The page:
Fortunately, there came upon the scene a woman known as Wild Horse Annie, an intrepid Nevada character who risked her life by organizing a campaign to protect wild horses after she saw blood spilling out of a truck and following it to what turned out to be a slaughterhouse. The "Wild Horse Annie Act" was signed into law by Richard Nixon in 1971, assigning their protection, along with that of burros, to the Bureau of Land Management, which could carry out annual round-ups in designated "Herd Management Areas" provided that proper population and range impact studies were conducted regularly (there haven't been any since 1990, except for in a few areas). But horses don't read maps and many of them were living in terrain that came under the mandate of the Fish & Wildlife Service, which was not required to protect them and in fact regards them as "feral." In the words of my late father, that translates into "Good-bye, Charlie."

In 1971, when the wild horses finally gained federal protection, there were 50,000 on public lands in the 11 western states. Under the current administration, the round-ups have escalated ferociously. In fact, George Bush from the great state of Texas where the wild horse once roamed by the millions may preside over the complete obliteration of America's greatest icon. As of this moment, the wild horse is in the fight of its life. As I write, we are down to our last 20,000 horses. This is a number that according to various experts may not be sustainable.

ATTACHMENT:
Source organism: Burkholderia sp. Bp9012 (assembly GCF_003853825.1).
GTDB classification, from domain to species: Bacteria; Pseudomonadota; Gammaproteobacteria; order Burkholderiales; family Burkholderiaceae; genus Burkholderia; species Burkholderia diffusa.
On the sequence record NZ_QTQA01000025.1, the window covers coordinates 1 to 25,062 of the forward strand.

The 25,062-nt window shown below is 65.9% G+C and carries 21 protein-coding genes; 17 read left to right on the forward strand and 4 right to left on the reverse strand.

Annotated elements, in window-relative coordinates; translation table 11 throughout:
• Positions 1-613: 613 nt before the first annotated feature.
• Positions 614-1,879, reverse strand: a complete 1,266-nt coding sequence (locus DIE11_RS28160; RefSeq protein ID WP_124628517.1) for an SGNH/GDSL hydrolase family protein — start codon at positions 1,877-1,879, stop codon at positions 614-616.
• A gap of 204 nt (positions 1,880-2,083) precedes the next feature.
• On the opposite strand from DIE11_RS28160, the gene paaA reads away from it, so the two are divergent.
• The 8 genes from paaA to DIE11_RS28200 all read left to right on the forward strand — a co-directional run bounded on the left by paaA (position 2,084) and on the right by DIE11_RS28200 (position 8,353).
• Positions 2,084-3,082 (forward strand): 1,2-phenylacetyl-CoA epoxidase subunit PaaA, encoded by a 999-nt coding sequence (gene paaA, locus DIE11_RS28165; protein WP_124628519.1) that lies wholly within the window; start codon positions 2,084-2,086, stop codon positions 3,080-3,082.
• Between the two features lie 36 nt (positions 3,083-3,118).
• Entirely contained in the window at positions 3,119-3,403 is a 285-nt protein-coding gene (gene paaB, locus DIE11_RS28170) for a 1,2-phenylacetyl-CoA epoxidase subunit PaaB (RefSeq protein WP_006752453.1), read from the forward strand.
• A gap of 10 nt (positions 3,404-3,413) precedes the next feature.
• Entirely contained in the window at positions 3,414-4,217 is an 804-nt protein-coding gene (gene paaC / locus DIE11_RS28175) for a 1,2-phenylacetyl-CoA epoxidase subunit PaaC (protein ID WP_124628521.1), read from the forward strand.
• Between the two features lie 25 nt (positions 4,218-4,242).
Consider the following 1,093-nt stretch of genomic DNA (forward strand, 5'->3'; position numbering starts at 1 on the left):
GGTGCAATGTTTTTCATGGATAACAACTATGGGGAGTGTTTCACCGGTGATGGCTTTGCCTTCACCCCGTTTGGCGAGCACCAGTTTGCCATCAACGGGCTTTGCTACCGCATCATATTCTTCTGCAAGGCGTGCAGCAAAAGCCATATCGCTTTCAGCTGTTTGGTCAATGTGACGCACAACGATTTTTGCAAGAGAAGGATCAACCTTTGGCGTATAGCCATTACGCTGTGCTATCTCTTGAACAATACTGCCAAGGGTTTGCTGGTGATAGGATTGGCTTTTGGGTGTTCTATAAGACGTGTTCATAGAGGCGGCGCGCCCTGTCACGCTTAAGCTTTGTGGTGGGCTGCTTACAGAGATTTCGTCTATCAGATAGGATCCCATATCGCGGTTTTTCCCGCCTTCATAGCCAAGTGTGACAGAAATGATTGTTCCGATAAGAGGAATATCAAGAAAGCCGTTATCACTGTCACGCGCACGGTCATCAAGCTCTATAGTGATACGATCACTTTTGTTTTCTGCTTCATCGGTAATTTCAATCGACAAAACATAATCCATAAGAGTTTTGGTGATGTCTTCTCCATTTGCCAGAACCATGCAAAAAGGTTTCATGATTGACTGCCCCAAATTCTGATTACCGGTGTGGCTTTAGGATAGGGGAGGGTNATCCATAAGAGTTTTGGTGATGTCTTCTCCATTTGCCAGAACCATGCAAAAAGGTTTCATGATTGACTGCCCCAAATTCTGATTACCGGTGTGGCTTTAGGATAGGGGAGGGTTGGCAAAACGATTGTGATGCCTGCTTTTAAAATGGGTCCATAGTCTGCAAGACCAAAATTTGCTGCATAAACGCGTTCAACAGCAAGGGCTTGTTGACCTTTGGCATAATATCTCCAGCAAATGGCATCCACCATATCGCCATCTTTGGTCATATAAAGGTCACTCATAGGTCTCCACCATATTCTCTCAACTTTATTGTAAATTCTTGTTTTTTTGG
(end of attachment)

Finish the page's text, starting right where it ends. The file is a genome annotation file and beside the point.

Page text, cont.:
Yet the BLM plans to round up another 1700 horses later this month. With drought and fire conditions unfolding, expect more culling -- such conditions are often used as an excuse to remove horses, "for their own protection" -- although they are never returned to their home after presumably being given a drink. Nor are other animals routinely removed for the same reasons.

Knowing that round-ups were coming this season, wild horse advocates urged Sheldon refuge managers to wait until mid summer or fall after foaling season had peaked, in order to avoid a situation in which newborns could not keep up with their mothers as the herd was chased by the helicopter or possibly trampled by bigger horses. But the Cattoor family -- one of two families in the West which handles most of the government's horse and burro round-ups; it alone is responsible for one of the most bizarre statistics I've ever heard, taking 200,000 wild horses off public lands -- was not available then and F&W wouldn't wait. It's not clear exactly why -- whenever agencies rush into wild horse round-ups, they cite preservation of habitat for other species. In this case, it was antelope, sage grouse, and lahontan trout. In other words, things that can be hunted and fished, and bring in licensing fees. In BLM areas, the habitat is generally given over to cattle first, with some other animals following, and horses last. "If we had waited to gather the horses," refuge leader Paul Steblein told me, "it would have been hotter and more stressful."